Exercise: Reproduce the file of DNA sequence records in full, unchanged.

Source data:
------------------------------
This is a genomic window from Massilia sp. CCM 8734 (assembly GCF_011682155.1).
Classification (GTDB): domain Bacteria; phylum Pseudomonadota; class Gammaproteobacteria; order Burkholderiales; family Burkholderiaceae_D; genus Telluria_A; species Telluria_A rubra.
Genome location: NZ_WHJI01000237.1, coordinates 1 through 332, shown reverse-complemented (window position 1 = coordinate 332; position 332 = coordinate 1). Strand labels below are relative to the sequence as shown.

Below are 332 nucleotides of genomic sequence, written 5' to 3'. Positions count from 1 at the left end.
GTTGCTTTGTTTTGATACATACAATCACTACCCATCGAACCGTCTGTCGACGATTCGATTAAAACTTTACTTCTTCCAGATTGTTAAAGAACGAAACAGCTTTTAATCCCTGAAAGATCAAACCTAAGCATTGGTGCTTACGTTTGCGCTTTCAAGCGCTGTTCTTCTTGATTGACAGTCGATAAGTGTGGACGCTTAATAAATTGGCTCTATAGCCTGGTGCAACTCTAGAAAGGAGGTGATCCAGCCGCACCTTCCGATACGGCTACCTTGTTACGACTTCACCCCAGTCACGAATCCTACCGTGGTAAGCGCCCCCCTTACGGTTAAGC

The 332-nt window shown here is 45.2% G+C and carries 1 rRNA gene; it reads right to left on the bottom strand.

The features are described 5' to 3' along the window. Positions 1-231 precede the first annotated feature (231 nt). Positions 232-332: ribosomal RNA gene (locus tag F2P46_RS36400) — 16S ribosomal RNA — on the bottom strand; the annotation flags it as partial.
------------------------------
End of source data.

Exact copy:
This is a genomic window from Massilia sp. CCM 8734 (assembly GCF_011682155.1).
Classification (GTDB): domain Bacteria; phylum Pseudomonadota; class Gammaproteobacteria; order Burkholderiales; family Burkholderiaceae_D; genus Telluria_A; species Telluria_A rubra.
Genome location: NZ_WHJI01000237.1, coordinates 1 through 332, shown reverse-complemented (window position 1 = coordinate 332; position 332 = coordinate 1). Strand labels below are relative to the sequence as shown.

Below are 332 nucleotides of genomic sequence, written 5' to 3'. Positions count from 1 at the left end.
GTTGCTTTGTTTTGATACATACAATCACTACCCATCGAACCGTCTGTCGACGATTCGATTAAAACTTTACTTCTTCCAGATTGTTAAAGAACGAAACAGCTTTTAATCCCTGAAAGATCAAACCTAAGCATTGGTGCTTACGTTTGCGCTTTCAAGCGCTGTTCTTCTTGATTGACAGTCGATAAGTGTGGACGCTTAATAAATTGGCTCTATAGCCTGGTGCAACTCTAGAAAGGAGGTGATCCAGCCGCACCTTCCGATACGGCTACCTTGTTACGACTTCACCCCAGTCACGAATCCTACCGTGGTAAGCGCCCCCCTTACGGTTAAGC

The 332-nt window shown here is 45.2% G+C and carries 1 rRNA gene; it reads right to left on the bottom strand.

The features are described 5' to 3' along the window. Positions 1-231 precede the first annotated feature (231 nt). Positions 232-332: ribosomal RNA gene (locus tag F2P46_RS36400) — 16S ribosomal RNA — on the bottom strand; the annotation flags it as partial.